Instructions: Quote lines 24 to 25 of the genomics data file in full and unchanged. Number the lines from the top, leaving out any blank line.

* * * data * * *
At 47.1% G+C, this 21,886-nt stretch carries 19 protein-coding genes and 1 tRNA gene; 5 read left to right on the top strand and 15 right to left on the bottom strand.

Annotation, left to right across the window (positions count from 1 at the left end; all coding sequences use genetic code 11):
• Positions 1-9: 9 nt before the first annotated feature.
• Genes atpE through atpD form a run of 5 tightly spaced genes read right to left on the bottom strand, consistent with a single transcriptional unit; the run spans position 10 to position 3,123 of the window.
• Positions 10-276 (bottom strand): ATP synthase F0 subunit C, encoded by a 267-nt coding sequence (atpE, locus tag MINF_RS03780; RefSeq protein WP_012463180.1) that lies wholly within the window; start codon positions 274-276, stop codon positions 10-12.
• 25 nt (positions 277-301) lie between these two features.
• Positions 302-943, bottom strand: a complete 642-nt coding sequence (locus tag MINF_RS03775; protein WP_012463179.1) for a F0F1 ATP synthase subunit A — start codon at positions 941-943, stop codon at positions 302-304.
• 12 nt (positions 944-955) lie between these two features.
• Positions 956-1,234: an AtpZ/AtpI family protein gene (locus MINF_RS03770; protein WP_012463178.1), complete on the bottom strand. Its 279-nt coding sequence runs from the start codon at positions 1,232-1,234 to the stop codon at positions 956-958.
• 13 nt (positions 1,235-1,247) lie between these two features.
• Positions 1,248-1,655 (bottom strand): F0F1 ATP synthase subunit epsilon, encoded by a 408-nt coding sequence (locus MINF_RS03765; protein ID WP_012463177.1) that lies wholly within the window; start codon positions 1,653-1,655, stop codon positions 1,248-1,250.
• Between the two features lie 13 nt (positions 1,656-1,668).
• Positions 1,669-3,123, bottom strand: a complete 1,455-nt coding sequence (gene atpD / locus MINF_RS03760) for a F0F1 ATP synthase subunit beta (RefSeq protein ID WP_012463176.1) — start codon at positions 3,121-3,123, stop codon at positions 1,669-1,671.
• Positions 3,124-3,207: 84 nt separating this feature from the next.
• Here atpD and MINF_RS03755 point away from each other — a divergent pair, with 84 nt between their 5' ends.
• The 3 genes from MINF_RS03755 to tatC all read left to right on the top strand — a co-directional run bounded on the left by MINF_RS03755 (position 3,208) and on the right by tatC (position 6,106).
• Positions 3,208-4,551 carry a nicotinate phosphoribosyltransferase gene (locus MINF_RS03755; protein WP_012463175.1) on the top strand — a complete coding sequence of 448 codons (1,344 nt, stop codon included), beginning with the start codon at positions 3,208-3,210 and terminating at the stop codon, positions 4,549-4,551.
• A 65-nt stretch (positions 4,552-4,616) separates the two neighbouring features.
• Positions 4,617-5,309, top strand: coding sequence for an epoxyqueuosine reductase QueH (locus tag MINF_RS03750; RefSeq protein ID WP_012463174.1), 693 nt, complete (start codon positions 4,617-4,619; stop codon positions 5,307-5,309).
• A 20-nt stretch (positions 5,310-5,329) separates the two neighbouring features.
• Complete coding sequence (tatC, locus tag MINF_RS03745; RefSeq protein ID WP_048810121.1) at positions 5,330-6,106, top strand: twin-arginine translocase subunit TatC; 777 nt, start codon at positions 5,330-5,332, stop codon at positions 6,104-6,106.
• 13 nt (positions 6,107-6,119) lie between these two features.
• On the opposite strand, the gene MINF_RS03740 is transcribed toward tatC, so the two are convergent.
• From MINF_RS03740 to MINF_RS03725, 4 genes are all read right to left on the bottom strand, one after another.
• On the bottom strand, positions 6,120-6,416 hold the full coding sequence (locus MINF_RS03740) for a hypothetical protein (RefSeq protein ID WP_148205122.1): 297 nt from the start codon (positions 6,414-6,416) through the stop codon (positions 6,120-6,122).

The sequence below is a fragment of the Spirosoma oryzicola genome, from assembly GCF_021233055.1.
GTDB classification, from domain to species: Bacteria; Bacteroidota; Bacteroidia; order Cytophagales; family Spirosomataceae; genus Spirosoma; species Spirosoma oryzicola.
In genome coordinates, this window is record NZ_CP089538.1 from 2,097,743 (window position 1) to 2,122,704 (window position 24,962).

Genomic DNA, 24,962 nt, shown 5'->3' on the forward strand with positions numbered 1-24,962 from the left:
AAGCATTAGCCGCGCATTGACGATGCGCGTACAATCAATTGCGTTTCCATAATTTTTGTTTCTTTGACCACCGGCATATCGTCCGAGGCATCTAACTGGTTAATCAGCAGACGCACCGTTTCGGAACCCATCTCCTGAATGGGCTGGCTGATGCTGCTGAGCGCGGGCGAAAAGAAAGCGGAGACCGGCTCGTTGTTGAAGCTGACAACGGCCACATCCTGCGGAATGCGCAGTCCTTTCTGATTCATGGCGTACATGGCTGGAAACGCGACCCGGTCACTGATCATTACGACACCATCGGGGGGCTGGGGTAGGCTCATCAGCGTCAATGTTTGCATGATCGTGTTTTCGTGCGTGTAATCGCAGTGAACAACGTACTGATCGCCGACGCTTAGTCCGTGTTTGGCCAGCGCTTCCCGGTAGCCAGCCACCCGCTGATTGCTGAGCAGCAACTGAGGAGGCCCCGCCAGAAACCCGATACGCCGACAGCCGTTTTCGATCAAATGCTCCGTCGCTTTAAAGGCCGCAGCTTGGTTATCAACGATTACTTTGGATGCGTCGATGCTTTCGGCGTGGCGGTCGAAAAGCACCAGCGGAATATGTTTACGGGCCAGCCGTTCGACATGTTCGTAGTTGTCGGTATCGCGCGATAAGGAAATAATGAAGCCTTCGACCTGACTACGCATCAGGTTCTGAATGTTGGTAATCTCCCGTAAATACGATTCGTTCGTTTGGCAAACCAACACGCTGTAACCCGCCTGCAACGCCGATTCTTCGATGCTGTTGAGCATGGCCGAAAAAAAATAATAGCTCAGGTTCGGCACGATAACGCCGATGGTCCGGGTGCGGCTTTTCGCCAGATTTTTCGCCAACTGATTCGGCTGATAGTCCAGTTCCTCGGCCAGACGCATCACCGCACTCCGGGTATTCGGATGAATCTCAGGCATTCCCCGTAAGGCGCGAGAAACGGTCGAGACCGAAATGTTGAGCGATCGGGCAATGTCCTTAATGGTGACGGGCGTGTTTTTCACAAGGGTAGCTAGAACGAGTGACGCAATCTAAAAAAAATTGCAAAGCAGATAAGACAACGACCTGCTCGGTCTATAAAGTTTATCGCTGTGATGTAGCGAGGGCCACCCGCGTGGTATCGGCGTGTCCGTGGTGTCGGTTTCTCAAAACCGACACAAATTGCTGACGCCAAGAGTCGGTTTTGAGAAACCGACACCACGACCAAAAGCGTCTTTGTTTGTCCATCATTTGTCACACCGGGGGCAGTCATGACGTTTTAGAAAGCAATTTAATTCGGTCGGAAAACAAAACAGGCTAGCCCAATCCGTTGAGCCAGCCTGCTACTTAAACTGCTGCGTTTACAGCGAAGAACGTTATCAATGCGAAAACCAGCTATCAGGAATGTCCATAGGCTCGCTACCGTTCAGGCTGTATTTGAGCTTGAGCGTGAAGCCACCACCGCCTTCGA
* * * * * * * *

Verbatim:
• From MINF_RS03740 to MINF_RS03725, 4 genes are all read right to left on the bottom strand, one after another.
• On the bottom strand, positions 6,120-6,416 hold the full coding sequence (locus MINF_RS03740) for a hypothetical protein (RefSeq protein ID WP_148205122.1): 297 nt from the start codon (positions 6,414-6,416) through the stop codon (positions 6,120-6,122).